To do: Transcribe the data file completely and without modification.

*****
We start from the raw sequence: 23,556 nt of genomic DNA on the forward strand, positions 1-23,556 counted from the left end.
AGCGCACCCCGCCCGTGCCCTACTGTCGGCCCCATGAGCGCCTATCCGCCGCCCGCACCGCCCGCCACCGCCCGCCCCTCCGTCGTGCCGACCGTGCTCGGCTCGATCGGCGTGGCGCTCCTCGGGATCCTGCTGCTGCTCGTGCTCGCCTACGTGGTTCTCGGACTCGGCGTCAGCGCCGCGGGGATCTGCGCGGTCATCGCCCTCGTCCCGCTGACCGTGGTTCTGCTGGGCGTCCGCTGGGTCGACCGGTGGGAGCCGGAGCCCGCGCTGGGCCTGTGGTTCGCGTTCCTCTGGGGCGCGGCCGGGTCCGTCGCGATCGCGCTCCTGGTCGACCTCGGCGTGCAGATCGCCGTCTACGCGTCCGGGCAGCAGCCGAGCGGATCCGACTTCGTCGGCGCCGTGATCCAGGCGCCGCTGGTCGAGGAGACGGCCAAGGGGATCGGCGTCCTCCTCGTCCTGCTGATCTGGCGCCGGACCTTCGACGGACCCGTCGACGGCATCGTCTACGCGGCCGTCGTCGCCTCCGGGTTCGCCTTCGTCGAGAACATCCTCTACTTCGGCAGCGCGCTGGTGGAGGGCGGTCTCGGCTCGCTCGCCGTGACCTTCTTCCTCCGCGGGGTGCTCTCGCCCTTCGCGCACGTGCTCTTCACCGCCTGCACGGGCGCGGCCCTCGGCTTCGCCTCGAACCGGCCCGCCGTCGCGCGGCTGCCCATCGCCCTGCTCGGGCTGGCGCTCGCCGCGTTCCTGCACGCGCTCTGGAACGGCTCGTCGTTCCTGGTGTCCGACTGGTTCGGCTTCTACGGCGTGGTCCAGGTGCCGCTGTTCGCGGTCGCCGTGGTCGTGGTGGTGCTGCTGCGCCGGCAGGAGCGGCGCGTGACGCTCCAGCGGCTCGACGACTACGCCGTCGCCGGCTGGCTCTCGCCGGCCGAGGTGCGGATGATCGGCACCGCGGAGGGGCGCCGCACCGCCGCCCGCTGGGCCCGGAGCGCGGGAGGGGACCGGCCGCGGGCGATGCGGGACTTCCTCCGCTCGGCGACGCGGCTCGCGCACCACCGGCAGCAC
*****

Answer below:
We start from the raw sequence: 23,556 nt of genomic DNA on the forward strand, positions 1-23,556 counted from the left end.
AGCGCACCCCGCCCGTGCCCTACTGTCGGCCCCATGAGCGCCTATCCGCCGCCCGCACCGCCCGCCACCGCCCGCCCCTCCGTCGTGCCGACCGTGCTCGGCTCGATCGGCGTGGCGCTCCTCGGGATCCTGCTGCTGCTCGTGCTCGCCTACGTGGTTCTCGGACTCGGCGTCAGCGCCGCGGGGATCTGCGCGGTCATCGCCCTCGTCCCGCTGACCGTGGTTCTGCTGGGCGTCCGCTGGGTCGACCGGTGGGAGCCGGAGCCCGCGCTGGGCCTGTGGTTCGCGTTCCTCTGGGGCGCGGCCGGGTCCGTCGCGATCGCGCTCCTGGTCGACCTCGGCGTGCAGATCGCCGTCTACGCGTCCGGGCAGCAGCCGAGCGGATCCGACTTCGTCGGCGCCGTGATCCAGGCGCCGCTGGTCGAGGAGACGGCCAAGGGGATCGGCGTCCTCCTCGTCCTGCTGATCTGGCGCCGGACCTTCGACGGACCCGTCGACGGCATCGTCTACGCGGCCGTCGTCGCCTCCGGGTTCGCCTTCGTCGAGAACATCCTCTACTTCGGCAGCGCGCTGGTGGAGGGCGGTCTCGGCTCGCTCGCCGTGACCTTCTTCCTCCGCGGGGTGCTCTCGCCCTTCGCGCACGTGCTCTTCACCGCCTGCACGGGCGCGGCCCTCGGCTTCGCCTCGAACCGGCCCGCCGTCGCGCGGCTGCCCATCGCCCTGCTCGGGCTGGCGCTCGCCGCGTTCCTGCACGCGCTCTGGAACGGCTCGTCGTTCCTGGTGTCCGACTGGTTCGGCTTCTACGGCGTGGTCCAGGTGCCGCTGTTCGCGGTCGCCGTGGTCGTGGTGGTGCTGCTGCGCCGGCAGGAGCGGCGCGTGACGCTCCAGCGGCTCGACGACTACGCCGTCGCCGGCTGGCTCTCGCCGGCCGAGGTGCGGATGATCGGCACCGCGGAGGGGCGCCGCACCGCCGCCCGCTGGGCCCGGAGCGCGGGAGGGGACCGGCCGCGGGCGATGCGGGACTTCCTCCGCTCGGCGACGCGGCTCGCGCACCACCGGCAGCAC